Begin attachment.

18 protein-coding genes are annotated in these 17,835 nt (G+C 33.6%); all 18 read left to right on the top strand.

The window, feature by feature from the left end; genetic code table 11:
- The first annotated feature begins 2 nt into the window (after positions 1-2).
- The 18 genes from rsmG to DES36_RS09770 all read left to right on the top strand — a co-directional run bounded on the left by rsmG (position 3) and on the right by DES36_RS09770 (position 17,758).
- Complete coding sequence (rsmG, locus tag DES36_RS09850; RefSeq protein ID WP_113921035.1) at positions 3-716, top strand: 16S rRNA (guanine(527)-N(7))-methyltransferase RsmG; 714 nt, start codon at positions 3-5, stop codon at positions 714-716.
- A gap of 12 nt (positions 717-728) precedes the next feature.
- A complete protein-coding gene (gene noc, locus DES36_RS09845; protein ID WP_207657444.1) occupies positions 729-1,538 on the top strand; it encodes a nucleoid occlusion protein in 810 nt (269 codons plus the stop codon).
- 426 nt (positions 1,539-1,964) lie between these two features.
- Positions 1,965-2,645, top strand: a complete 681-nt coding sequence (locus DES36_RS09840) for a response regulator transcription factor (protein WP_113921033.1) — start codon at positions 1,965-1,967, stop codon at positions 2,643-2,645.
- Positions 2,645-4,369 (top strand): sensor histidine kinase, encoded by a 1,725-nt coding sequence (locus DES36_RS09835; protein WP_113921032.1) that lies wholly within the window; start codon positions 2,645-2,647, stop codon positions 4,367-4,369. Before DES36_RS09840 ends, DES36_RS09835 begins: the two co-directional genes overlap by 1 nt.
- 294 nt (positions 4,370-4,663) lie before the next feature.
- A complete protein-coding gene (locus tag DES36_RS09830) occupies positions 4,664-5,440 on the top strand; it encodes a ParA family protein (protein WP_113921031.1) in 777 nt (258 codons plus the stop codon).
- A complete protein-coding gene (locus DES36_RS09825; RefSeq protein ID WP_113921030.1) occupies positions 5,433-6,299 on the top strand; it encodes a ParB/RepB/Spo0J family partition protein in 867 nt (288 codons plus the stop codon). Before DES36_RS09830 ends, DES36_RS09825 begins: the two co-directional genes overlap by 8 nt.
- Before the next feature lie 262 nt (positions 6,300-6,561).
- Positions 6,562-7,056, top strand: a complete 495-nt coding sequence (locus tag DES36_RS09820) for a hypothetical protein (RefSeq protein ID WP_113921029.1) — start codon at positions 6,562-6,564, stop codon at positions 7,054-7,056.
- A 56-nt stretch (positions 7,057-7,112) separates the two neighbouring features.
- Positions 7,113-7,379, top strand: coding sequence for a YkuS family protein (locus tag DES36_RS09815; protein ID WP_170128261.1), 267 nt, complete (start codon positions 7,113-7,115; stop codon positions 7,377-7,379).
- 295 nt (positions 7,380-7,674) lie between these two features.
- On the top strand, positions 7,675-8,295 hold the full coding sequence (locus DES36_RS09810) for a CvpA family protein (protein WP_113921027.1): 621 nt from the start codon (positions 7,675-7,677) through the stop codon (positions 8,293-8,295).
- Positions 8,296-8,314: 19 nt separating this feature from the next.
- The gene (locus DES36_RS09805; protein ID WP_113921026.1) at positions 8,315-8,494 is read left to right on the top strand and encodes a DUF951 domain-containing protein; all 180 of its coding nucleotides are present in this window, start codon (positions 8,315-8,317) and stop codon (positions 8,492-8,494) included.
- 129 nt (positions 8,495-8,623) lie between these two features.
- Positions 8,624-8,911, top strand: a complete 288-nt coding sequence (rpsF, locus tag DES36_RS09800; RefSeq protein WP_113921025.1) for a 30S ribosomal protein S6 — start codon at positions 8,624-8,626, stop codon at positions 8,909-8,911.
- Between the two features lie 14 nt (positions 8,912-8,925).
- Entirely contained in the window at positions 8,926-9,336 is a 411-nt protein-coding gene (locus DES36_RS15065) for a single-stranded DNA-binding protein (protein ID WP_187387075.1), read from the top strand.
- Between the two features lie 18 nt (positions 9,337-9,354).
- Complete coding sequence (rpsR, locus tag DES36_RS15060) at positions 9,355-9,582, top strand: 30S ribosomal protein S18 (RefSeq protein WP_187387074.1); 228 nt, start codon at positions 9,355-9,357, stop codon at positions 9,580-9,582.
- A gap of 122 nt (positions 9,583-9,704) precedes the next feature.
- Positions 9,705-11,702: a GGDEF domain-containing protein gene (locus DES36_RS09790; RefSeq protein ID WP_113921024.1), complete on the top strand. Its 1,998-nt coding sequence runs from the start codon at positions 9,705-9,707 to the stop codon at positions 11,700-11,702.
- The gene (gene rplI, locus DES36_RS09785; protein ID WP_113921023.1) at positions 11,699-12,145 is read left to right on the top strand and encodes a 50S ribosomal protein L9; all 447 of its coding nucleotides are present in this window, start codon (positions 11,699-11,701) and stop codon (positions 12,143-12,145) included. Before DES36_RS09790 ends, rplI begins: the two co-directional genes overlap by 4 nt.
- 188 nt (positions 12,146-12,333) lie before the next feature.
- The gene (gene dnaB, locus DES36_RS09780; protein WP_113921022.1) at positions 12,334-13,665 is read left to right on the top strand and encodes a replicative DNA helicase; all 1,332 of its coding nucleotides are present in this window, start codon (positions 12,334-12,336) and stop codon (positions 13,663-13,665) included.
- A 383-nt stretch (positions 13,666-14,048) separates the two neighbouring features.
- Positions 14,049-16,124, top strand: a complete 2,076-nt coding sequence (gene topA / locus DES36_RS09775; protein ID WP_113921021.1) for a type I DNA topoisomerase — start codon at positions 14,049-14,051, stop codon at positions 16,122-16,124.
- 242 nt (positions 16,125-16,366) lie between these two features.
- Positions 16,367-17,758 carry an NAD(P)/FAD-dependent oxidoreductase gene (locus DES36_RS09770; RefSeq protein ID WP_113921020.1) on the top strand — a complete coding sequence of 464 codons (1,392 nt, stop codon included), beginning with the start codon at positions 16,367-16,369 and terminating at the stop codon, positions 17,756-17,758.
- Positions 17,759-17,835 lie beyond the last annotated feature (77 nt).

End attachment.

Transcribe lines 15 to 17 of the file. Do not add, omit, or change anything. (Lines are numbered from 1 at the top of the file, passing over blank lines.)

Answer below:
- Positions 6,562-7,056, top strand: a complete 495-nt coding sequence (locus tag DES36_RS09820) for a hypothetical protein (RefSeq protein ID WP_113921029.1) — start codon at positions 6,562-6,564, stop codon at positions 7,054-7,056.
- A 56-nt stretch (positions 7,057-7,112) separates the two neighbouring features.
- Positions 7,113-7,379, top strand: coding sequence for a YkuS family protein (locus tag DES36_RS09815; protein ID WP_170128261.1), 267 nt, complete (start codon positions 7,113-7,115; stop codon positions 7,377-7,379).